Files from yesteryear: 1936, 1950

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(files from yesteryear)

From the files of 1936

The Cullman County High School was closed on April 1, 1936, due to lack of funds. Mrs. Oldacre spoke to the student body on Monday morning in assembly. The Cullman County High School first opened in September of 1907 with an enrollment of forty-five students. The upstairs of the Bill Kelly store was used for classrooms, since no other building was available. The new school building was ready for use the following year.

The first faculty consisted of two members: J.J. Riley, principal and Oscar Hyatt, assistant. Mrs. J.M. Oldacre (Leta Weeks) was the only member of the graduating class who was present on the first day of school. There were six graduates: Onie Lee, Mary Lee, Catherine Whitsell, Mrs. J.M. Oldacre, Cullman, Berts McConnell, who lives in Florida and Ira Bain, who is now in Washington. The graduates were six the first year, seven the second year and thirteen the third year. The first class chose the present school colors, the school flower and motto. There were two literary societies: Jeffersonian and Websterian.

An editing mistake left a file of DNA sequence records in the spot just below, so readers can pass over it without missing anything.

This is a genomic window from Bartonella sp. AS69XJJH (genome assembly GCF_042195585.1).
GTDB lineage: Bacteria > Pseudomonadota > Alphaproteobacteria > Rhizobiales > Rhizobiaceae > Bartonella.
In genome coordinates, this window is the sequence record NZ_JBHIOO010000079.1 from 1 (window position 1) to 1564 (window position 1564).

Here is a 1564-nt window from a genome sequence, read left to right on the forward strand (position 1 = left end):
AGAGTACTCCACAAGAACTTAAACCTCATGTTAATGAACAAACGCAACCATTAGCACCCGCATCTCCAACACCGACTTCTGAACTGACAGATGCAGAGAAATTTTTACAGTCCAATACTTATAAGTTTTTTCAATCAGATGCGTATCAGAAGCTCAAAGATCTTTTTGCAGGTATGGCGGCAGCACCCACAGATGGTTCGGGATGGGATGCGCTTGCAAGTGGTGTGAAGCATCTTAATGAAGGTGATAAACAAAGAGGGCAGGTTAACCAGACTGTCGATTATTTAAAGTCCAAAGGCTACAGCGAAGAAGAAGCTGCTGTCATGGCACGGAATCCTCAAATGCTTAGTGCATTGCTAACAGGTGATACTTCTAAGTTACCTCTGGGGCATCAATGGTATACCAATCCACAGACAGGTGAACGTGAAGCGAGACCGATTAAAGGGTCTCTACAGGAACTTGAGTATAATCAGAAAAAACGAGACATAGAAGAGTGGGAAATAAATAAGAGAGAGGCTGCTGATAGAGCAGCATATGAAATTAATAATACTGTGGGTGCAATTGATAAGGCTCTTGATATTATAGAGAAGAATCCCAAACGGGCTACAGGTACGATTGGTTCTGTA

The sports of that day were tennis and baseball. Equipment was poor, but spirit and enthusiasm surmounted all such obstacles.

The cornerstone of the Hanceville Methodist Church was laid on March 25 at 3:00 p.m. in 1916.

Mrs. Nettie Wooten died on Wednesday of pneumonia. Mrs. Wooten was the mother of nine children. Her husband was Reno Wooten. Services were on Thursday and interment was at Shedd Cemetery.

From the files of 1950

Frank Calvert’s neighbors brought in twelve tractors and a dozen mules to plant his crop at Ryans Creek last Tuesday, while the ladies cooked a big meal. Mr. Calvert has rheumatism and is unable to work.

An 800 gallon still was destroyed on Tuesday, north of Sardis.

The Deverne Holloway residence, north of Fairview, burned on Thursday night, while the family was a at church.

An unusual fire burned practically all of Mrs. Avonell Whitworth’s furniture, which was loaded on a moving truck. W.J. Pruitt of Fairview saw the truck smoking as it passed his home. He stopped the driver and directed him to the Pete Christian Dairy Barn where running water was used to extinguish the blaze.